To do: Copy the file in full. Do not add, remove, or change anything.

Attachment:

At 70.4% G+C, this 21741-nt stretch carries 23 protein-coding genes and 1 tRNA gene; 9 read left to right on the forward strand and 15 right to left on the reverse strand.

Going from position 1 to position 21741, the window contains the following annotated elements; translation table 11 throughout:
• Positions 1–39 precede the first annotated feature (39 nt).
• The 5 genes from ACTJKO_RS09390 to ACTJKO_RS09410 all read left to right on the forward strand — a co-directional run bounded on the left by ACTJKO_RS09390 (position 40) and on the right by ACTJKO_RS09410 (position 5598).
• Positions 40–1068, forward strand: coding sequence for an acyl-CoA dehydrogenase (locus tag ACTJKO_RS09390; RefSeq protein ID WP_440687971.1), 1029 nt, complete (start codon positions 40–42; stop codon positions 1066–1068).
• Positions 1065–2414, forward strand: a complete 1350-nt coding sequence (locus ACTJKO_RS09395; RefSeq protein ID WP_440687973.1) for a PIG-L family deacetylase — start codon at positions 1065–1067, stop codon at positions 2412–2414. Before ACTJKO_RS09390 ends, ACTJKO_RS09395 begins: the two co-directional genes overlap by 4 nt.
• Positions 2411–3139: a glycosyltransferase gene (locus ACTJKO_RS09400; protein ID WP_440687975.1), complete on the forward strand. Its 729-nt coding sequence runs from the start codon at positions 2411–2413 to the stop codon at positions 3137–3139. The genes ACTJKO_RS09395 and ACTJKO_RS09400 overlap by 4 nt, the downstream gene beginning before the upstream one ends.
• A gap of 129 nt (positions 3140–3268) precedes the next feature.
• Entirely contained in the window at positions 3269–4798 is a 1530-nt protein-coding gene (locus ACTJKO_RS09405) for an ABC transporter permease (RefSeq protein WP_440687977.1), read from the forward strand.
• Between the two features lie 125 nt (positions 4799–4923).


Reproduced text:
At 70.4% G+C, this 21741-nt stretch carries 23 protein-coding genes and 1 tRNA gene; 9 read left to right on the forward strand and 15 right to left on the reverse strand.

Going from position 1 to position 21741, the window contains the following annotated elements; translation table 11 throughout:
• Positions 1–39 precede the first annotated feature (39 nt).
• The 5 genes from ACTJKO_RS09390 to ACTJKO_RS09410 all read left to right on the forward strand — a co-directional run bounded on the left by ACTJKO_RS09390 (position 40) and on the right by ACTJKO_RS09410 (position 5598).
• Positions 40–1068, forward strand: coding sequence for an acyl-CoA dehydrogenase (locus tag ACTJKO_RS09390; RefSeq protein ID WP_440687971.1), 1029 nt, complete (start codon positions 40–42; stop codon positions 1066–1068).
• Positions 1065–2414, forward strand: a complete 1350-nt coding sequence (locus ACTJKO_RS09395; RefSeq protein ID WP_440687973.1) for a PIG-L family deacetylase — start codon at positions 1065–1067, stop codon at positions 2412–2414. Before ACTJKO_RS09390 ends, ACTJKO_RS09395 begins: the two co-directional genes overlap by 4 nt.
• Positions 2411–3139: a glycosyltransferase gene (locus ACTJKO_RS09400; protein ID WP_440687975.1), complete on the forward strand. Its 729-nt coding sequence runs from the start codon at positions 2411–2413 to the stop codon at positions 3137–3139. The genes ACTJKO_RS09395 and ACTJKO_RS09400 overlap by 4 nt, the downstream gene beginning before the upstream one ends.
• A gap of 129 nt (positions 3140–3268) precedes the next feature.
• Entirely contained in the window at positions 3269–4798 is a 1530-nt protein-coding gene (locus ACTJKO_RS09405) for an ABC transporter permease (RefSeq protein WP_440687977.1), read from the forward strand.
• Between the two features lie 125 nt (positions 4799–4923).